(Door opens again, this time with Disciple Ashcroft) "Mr. President. You know that thing the Romans did to you? With the cross and everything? Well, we want to do more of that here at home. Not with a cross--takes too long and is messy. But we can zap 'em or kill em with drugs pretty quickly."
(President Jesus) "Sure. Let's do more of that. If they don't like it, they shouldn't have shot that 7-11 clerk or been mentally ill. 'Please don't kill me,' (makes mocking face). Give me a break. Just do it. Oh, and cut any of those programs aimed at prevention. If they can't learn morality in Sunday School, then they had better watch for the needle! "

(Secretary walks into office with a message pad) "Mr. President, Former Disciple O'Neill called and wondered why your tax cuts were primarily for the rich."
(President Jesus) "Disciple Ashcroft, you thinking of him with this program? No? Oh, that's right. We use the needle mostly on the poor and minority. Anyway. I told the Former Disciple when he was a Disciple that we are giving more money to the rich because they are already rich. If you are rich, it is a sign that my Dad really likes you a lot. So, we will reward those that Dad likes. Not GHWB, you know, but the Big Guy."
(Secretary nods, leaves room quickly.)

(Ashcroft leaves the office and the President Jesus retires to the nearby residence to watch television. A John Wayne movie is on. The President watches with interest as on the screen John Wayne walks across the room to talk to Jimmy Stewart. The President gets up and practices that same walk. "Duke, you were the greatest," he says to the television.
(Staffer comes in) "Mr. President Jesus, it is time for your press conference."
(President Jesus groans) "Not again. Ok."
(The President Jesus walks to the Press briefing room, using the walk he has just been working on. Listens outside as his Press Secretary introduces him, then swaggers in.) "I will now take your questions"
(Fox News reporter) "Mr. President Jesus, how much do you love God?"
(President Jesus with feeling and emphasis) "Mucho. Good question."
(Actual reporter) "Mr. President Jesus, what will your administration do to address the concerns of global warming?"
(President Jesus with smirk) "That is bad science. (Turns laughing to rest of room) Poindexter here probably doubts that we can shoot down missiles from space or turn the moon into a Hooters. Man, just wait until we have armed satellites in space! Then we will show the evil ones! And even if global warming were true, I am going to end the world soon anyway, so don't sweat it! No pun intended" (Misses warning looks from Disciple Judas Rove who is making the cut signs from the side) "Make no mistake about it, this world is for you to make money. I should know, I created it! Wasn't that hard, either. So you just have fun cutting trees and digging up stuff. And driving. Don't forget driving. The next limo for me is a Hummer!"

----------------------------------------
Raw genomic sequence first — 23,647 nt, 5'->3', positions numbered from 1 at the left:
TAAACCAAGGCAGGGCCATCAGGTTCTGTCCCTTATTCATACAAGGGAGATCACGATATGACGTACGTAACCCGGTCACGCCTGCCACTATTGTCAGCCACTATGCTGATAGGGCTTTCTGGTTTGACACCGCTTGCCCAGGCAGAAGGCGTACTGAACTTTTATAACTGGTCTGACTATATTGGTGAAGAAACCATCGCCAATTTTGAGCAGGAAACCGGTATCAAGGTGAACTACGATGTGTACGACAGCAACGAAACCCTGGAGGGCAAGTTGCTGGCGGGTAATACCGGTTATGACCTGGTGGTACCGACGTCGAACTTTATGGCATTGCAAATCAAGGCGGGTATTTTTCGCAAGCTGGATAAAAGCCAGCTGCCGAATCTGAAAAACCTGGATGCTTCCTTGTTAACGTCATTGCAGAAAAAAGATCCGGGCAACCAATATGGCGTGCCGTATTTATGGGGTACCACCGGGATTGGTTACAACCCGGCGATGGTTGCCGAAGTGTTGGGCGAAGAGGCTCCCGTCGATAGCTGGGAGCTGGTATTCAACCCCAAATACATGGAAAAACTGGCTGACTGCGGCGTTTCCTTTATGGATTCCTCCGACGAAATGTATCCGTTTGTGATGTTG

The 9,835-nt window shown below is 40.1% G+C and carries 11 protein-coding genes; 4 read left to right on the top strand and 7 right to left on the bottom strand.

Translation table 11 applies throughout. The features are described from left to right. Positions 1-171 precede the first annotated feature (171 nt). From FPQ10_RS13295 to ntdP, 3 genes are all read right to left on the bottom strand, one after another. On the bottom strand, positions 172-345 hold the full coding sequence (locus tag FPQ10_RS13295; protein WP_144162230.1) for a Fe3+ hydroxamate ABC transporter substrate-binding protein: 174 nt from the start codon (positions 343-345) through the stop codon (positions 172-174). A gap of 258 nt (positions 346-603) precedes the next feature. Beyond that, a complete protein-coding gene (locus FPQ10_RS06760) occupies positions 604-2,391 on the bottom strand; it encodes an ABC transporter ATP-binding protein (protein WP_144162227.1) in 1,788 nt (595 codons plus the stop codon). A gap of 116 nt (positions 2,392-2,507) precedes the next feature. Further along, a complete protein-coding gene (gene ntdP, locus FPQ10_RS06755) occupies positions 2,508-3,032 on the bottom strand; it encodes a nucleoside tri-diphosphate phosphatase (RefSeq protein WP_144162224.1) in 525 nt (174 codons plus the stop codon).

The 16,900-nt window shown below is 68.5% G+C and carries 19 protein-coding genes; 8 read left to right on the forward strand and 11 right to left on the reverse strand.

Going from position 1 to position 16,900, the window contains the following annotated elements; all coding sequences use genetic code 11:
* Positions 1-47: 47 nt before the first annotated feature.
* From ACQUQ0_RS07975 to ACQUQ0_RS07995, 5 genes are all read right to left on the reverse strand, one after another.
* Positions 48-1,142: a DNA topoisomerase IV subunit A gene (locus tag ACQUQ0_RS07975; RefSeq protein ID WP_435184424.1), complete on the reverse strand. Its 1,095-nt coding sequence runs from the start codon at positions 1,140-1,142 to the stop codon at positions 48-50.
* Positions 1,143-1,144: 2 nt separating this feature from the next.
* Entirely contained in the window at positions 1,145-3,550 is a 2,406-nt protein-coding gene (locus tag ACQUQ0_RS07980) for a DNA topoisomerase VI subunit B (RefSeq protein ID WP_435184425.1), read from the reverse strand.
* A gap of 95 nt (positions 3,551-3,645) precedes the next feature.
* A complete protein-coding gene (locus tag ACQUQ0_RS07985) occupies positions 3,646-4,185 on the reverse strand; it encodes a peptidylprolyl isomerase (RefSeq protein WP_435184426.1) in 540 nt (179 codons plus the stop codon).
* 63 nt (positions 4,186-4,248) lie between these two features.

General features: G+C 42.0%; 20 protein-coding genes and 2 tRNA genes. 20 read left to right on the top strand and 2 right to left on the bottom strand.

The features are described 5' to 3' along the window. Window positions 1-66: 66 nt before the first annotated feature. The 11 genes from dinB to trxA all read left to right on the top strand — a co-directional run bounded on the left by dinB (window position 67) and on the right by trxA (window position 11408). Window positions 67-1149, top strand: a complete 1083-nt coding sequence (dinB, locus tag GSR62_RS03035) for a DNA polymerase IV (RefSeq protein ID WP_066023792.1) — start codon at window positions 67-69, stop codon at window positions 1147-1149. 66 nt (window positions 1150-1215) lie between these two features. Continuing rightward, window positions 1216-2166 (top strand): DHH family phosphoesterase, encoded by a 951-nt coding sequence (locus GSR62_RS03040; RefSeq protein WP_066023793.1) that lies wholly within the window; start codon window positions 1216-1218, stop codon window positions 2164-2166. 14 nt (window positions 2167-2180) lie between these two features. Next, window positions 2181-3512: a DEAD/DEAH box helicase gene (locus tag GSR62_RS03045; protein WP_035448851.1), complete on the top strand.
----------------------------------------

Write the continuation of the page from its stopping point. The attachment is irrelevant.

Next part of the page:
(Disciple Judas Rove called Disciple Cheney who makes a call to his friends in the Energy business. The power is cut to the press room. End of press conference.)
Feeling less need to rant. Maybe the rage is subsiding a bit. So, in the spirit of "desert island lists" here is my top ten things I would do as ruler of the Universe. That may sound arrogant, but I think some of them would be outside the reach of a mere king or president. Unless I just said they all had wmd.......

As Ruler of the Universe, I would.....

10. Band the DH and Astroturf. Astroturf for all sports and the DH, well, only for Baseball. Depending on my mood, baseball may be banned just for starting to be annoying. Tennis, Bowling, Olympics and the NBA are all gone. NBA can come back if they start enforcing traveling. Tennis and the Olympics are just gone. Football season will now be 3 months longer.

9. Ban George Steinbrenner from owning anything larger than a hot-dog stand. Same goes for any sports owner who likes wearing fur, or goes on freakish diets, or lives in Arizona.

8. Eliminate the death penalty except for a very small select number of crimes. Those are a) moving a team or threatening to move a team to get a bigger stadium, b) being named Pat Robertson, c) fake apologizing for flashing your breast or the breast of your dance partner at a SB half-time show, or d) speaking nostalgically for the old Confederacy. As RotU, I maintain the option for revising this small list--mostly to add offenders. Can't see any reason to remove any yet.

7. Establish sport salaries that are well above the average, but then are tied to performance. You win games as QB, you get more money. You lose games, or hit .210, you have to pay a public school salary. You win games and hit .325, you have to pay 3 public school salaries. While I am at it, comparing a NFL player's life to slavery puts that person in the list for Rule 8.

6. Every televangelist or annoying preacher type will have to serve as male prostitutes in Haiti. The women will just be moved to Washington as interns. Or should I switch those? Pat Robertson may be glad he falls under Rule 8.

5. Depending on my mood (RotU are notoriously capricious) the American South may or may not be allowed to remain in the Union. And by "remain in the Union," I mean remain attached to North America and above water.

4. All reality shows will be canceled immediately (unless they can be used to torture those from #6) and replaced with The Simpsons, King of the Hill and Seinfeld.

3. Speaking of Television, 24 hour news shows would only be allowed to broadcast news. That means something has to change, not just rehash the same, oh, say, Michael Jackson news while ignoring the substantive concerns of, oh, say, why our intelligence was hijacked by rogue neo-cons! Oh, and Fox News is now a toxic waste dump. And they have to stop broadcasting.

2. The State of Texas will be banned from sending anyone to the White House for the next 100 years.

1. Dick Cheney will be forced to marry Antonin Scalia in a public ceremony. Unless being married to Lynn Cheney isn't enough of a punishment.